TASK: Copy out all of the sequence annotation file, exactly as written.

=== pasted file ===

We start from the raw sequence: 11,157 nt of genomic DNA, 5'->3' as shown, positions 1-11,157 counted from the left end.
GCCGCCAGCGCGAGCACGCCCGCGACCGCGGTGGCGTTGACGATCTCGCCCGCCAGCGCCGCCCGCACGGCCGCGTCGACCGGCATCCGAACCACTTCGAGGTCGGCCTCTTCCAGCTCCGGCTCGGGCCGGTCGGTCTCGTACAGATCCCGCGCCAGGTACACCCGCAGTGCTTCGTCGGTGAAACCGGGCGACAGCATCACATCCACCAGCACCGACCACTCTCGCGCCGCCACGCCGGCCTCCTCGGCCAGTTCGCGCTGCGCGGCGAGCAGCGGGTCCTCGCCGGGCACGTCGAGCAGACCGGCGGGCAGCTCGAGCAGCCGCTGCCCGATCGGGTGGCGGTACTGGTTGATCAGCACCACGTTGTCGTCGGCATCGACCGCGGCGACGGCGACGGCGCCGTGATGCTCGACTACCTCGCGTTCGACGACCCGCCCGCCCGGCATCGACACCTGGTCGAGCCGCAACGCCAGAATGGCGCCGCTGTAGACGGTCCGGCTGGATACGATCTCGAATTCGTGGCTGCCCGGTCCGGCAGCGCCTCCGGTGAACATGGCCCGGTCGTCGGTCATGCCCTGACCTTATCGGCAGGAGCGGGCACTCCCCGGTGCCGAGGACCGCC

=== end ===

We start from the raw sequence: 11,157 nt of genomic DNA, 5'->3' as shown, positions 1-11,157 counted from the left end.
GCCGCCAGCGCGAGCACGCCCGCGACCGCGGTGGCGTTGACGATCTCGCCCGCCAGCGCCGCCCGCACGGCCGCGTCGACCGGCATCCGAACCACTTCGAGGTCGGCCTCTTCCAGCTCCGGCTCGGGCCGGTCGGTCTCGTACAGATCCCGCGCCAGGTACACCCGCAGTGCTTCGTCGGTGAAACCGGGCGACAGCATCACATCCACCAGCACCGACCACTCTCGCGCCGCCACGCCGGCCTCCTCGGCCAGTTCGCGCTGCGCGGCGAGCAGCGGGTCCTCGCCGGGCACGTCGAGCAGACCGGCGGGCAGCTCGAGCAGCCGCTGCCCGATCGGGTGGCGGTACTGGTTGATCAGCACCACGTTGTCGTCGGCATCGACCGCGGCGACGGCGACGGCGCCGTGATGCTCGACTACCTCGCGTTCGACGACCCGCCCGCCCGGCATCGACACCTGGTCGAGCCGCAACGCCAGAATGGCGCCGCTGTAGACGGTCCGGCTGGATACGATCTCGAATTCGTGGCTGCCCGGTCCGGCAGCGCCTCCGGTGAACATGGCCCGGTCGTCGGTCATGCCCTGACCTTATCGGCAGGAGCGGGCACTCCCCGGTGCCGAGGACCGCC